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Why can't we just change the signal disposition on system()?

 
 
grocery_stocker
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      03-24-2007
This is taken from documentation:

Since "SIGINT" and "SIGQUIT" are ignored during the execution of
"system", if you expect your program to
terminate on receipt of these signals you will need to
arrange to do so yourself based on the return
value.

@args = ("command", "arg1", "arg2");
system(@args) == 0
or die "system @args failed: $?"

You can check all the failure possibilities by
inspecting $? like this:

if ($? == -1) {
print "failed to execute: $!\n";
}
elsif ($? & 127) {
printf "child died with signal %d, %s coredump
\n",
($? & 127), ($? & 12 ? 'with' :
'without';
}
else {
printf "child exited with value %d\n", $? >> 8;
}

Why can't we just trap the signal and have it exit? Ie like
sub sig {
exit;
}

$SIG{INT} = \&sig;


Chad

 
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grocery_stocker
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      03-24-2007
On Mar 23, 5:50 pm, "grocery_stocker" <(E-Mail Removed)> wrote:
> This is taken from documentation:
>
> Since "SIGINT" and "SIGQUIT" are ignored during the execution of
> "system", if you expect your program to
> terminate on receipt of these signals you will need to
> arrange to do so yourself based on the return
> value.
>
> @args = ("command", "arg1", "arg2");
> system(@args) == 0
> or die "system @args failed: $?"
>
> You can check all the failure possibilities by
> inspecting $? like this:
>
> if ($? == -1) {
> print "failed to execute: $!\n";
> }
> elsif ($? & 127) {
> printf "child died with signal %d, %s coredump
> \n",
> ($? & 127), ($? & 12 ? 'with' :
> 'without';
> }
> else {
> printf "child exited with value %d\n", $? >> 8;
> }
>
> Why can't we just trap the signal and have it exit? Ie like
> sub sig {
> exit;
> }
>
> $SIG{INT} = \&sig;
>
> Chad



Wait, I sat down and thought about this. system() has it's own set of
signal handlers. Since each function can like only have one signal
handler, the ones used by system() was supercede the ones I would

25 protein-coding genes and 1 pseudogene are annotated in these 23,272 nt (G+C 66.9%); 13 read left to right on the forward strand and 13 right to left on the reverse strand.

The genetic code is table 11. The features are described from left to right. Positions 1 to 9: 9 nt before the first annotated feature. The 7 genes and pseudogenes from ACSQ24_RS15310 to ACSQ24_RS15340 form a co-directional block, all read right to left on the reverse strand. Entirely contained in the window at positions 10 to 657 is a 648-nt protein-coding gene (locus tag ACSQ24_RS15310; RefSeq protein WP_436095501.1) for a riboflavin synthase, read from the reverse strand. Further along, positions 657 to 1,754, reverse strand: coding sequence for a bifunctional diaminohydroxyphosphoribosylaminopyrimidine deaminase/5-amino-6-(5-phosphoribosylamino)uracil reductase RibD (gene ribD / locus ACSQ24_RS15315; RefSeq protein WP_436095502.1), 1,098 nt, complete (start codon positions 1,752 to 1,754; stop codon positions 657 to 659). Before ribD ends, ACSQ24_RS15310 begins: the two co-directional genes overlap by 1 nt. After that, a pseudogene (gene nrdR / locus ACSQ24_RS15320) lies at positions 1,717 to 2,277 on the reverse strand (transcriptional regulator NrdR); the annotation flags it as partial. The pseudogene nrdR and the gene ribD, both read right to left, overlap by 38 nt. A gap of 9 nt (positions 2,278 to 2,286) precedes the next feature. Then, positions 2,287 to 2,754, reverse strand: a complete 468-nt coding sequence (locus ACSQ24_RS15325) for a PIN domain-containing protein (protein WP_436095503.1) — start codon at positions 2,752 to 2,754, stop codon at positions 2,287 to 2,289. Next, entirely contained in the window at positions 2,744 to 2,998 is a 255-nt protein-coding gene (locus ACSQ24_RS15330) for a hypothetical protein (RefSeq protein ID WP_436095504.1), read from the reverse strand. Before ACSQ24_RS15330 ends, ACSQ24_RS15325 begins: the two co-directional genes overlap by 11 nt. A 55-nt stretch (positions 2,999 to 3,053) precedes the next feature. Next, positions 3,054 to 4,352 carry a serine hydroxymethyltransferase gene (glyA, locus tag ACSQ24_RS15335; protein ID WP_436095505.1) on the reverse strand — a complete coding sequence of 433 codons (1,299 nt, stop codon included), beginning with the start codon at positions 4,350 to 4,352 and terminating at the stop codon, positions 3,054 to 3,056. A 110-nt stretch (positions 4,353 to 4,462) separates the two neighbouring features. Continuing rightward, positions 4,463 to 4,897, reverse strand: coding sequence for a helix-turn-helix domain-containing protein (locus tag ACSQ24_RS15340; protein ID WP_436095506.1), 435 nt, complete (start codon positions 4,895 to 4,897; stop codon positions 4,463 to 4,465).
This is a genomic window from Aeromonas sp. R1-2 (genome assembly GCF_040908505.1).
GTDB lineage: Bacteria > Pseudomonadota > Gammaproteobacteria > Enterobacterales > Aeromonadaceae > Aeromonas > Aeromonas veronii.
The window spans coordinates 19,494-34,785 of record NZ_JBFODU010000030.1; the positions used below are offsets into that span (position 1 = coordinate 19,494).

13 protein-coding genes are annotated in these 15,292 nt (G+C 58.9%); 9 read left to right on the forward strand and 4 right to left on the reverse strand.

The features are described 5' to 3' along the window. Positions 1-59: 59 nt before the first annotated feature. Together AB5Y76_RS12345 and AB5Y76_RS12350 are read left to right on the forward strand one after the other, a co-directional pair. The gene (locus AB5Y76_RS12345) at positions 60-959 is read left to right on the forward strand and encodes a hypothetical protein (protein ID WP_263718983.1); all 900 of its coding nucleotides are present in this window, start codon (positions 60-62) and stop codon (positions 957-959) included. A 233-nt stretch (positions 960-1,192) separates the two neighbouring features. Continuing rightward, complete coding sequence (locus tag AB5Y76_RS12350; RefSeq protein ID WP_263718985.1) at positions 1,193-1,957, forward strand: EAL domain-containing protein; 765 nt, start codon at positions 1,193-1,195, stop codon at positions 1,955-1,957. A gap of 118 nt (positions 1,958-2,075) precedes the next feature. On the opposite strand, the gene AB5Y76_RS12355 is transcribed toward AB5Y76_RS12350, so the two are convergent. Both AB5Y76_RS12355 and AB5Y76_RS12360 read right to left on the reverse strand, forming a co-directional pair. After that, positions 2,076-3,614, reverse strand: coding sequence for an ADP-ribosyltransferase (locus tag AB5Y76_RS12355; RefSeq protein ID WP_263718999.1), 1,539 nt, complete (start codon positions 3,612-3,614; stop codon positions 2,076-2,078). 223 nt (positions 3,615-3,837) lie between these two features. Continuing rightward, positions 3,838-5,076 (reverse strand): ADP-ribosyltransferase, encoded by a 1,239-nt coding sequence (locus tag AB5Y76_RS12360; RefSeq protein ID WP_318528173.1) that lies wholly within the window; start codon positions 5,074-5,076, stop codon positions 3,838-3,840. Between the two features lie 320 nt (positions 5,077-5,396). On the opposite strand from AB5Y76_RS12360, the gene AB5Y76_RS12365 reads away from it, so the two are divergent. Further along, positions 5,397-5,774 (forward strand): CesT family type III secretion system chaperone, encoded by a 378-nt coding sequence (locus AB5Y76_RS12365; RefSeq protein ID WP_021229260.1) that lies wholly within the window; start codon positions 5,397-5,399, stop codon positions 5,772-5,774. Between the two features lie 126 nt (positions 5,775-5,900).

write.

 
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grocery_stocker
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Posts: n/a
 
      03-24-2007
On Mar 23, 5:50 pm, "grocery_stocker" <(E-Mail Removed)> wrote:
> This is taken from documentation:
>
> Since "SIGINT" and "SIGQUIT" are ignored during the execution of
> "system", if you expect your program to
> terminate on receipt of these signals you will need to
> arrange to do so yourself based on the return
> value.
>
> @args = ("command", "arg1", "arg2");
> system(@args) == 0
> or die "system @args failed: $?"
>
> You can check all the failure possibilities by
> inspecting $? like this:
>
> if ($? == -1) {
> print "failed to execute: $!\n";
> }
> elsif ($? & 127) {
> printf "child died with signal %d, %s coredump
> \n",
> ($? & 127), ($? & 12 ? 'with' :
> 'without';
> }
> else {
> printf "child exited with value %d\n", $? >> 8;
> }
>
> Why can't we just trap the signal and have it exit? Ie like
> sub sig {
> exit;
> }
>
> $SIG{INT} = \&sig;
>
> Chad



Wait, I sat down and thought about this. system() has it's own set of
signal handlers. Since each function can like only have one signal
handler per signal, the ones used by system() was supercede the ones I
would
write.

 
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Randal L. Schwartz
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Posts: n/a
 
      03-24-2007
>>>>> "grocery" == grocery stocker <(E-Mail Removed)> writes:

grocery> Why can't we just trap the signal and have it exit? Ie like
grocery> sub sig {
grocery> exit;
grocery> }

grocery> $SIG{INT} = \&sig;

system is really just a convenience method for the following steps:

sub my_system {
my @args = @_;
defined (my $kidpid = fork) or die "Cannot fork: $!";
unless ($kidpid) { # kid does:
exec @args;
die "Cannot find $args[0]: $!";
}
# parent does:
{
local $SIG{INT} = $SIG{QUIT} = 'IGNORE';
waitpid($kidpid);
}
return $?;
}

If you want slightly different behavior, just copy this, and amend as
necessary. For example, just before the exec, you can do things like change
directory, close or open filehandles, set the process priority, and so on. In
your case, you can set up different signal handlers around the waitpid.

print "Just another Perl hacker,";

--
Randal L. Schwartz - Stonehenge Consulting Services, Inc. - +1 503 777 0095
<(E-Mail Removed)> <URL:http://www.stonehenge.com/merlyn/>
Perl/Unix/security consulting, Technical writing, Comedy, etc. etc.
See PerlTraining.Stonehenge.com for onsite and open-enrollment Perl training!

--
Posted via a free Usenet account from http://www.teranews.com

 
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